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When the ongoing process of cutting and restricting access to disability benefits began, we were told it was necessary because spending on them was out of control.
A new TUC report Disability and employment, published today looks at the experiences of disabled people in the labour market and finds that they are still at a significant disadvantage.
A new organisation: Compassionate Britain - speaking up for disabled people aims to unite people across the political spectrum against welfare cuts targeted at disabled people.
In the last Parliament, people with disabilities who challenged government cuts were labelled extremists. Political opposition was weakened by a fear of being seen as on the side of ‘scroungers’.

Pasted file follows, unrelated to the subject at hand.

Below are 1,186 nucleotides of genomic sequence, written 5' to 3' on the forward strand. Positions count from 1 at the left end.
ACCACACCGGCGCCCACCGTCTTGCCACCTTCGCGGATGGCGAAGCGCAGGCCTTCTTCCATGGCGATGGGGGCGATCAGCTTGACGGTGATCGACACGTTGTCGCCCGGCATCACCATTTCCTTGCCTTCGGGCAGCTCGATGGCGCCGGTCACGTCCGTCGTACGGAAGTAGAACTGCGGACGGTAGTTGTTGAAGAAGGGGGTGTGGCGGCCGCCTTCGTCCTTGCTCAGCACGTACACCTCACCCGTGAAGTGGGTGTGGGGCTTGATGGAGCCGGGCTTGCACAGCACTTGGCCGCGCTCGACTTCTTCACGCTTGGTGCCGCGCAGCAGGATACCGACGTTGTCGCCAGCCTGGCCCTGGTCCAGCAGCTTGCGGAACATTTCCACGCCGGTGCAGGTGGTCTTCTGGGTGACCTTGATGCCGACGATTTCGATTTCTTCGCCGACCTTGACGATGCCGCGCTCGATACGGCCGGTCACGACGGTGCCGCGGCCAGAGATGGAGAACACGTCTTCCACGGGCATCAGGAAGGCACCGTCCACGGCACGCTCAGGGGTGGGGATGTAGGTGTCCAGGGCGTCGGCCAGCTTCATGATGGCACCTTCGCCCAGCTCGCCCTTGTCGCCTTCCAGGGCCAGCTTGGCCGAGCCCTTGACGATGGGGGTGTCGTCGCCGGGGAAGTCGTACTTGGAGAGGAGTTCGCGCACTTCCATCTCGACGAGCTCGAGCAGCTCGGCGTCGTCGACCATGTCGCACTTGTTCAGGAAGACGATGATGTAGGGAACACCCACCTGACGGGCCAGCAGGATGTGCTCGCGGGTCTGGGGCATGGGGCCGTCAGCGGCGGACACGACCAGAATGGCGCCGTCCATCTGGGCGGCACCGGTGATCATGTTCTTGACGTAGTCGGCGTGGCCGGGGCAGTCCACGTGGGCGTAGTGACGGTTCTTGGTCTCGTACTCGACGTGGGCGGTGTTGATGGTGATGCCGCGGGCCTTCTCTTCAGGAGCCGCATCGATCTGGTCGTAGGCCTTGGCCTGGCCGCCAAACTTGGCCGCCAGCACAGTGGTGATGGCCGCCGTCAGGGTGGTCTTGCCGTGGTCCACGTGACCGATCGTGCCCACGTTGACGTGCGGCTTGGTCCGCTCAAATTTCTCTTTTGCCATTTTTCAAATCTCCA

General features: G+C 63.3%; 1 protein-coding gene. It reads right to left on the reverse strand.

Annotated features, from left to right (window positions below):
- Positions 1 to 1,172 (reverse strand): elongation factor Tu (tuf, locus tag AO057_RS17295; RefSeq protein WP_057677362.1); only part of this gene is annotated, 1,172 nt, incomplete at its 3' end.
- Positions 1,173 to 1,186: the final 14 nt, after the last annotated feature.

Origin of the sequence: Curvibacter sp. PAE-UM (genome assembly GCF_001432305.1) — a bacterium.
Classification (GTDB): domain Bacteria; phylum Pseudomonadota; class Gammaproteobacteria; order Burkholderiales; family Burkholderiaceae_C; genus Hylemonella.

On Friday, when David Cameron stood outside Downing Street to address the nation, he struck a less strident note then he has for some time.
On the eve of the election, 650 stories from people at the sharp end of austerity were read aloud in a live performance, as part of artist-activist Liz Crow’s Figures project.
I have never felt that voting was so important. For many people, the result of this election could, quite literally, be a matter of life and death.
Cuts in the UK have harmed many of the most disadvantaged, including people who are disabled or low-paid.
People with disabilities or a long-term illness, having borne the brunt of welfare cuts in this Parliament, fear what will happen after the General Election.
John Pring is an experienced journalist, who has been reporting on disability issues for nearly 20 years.
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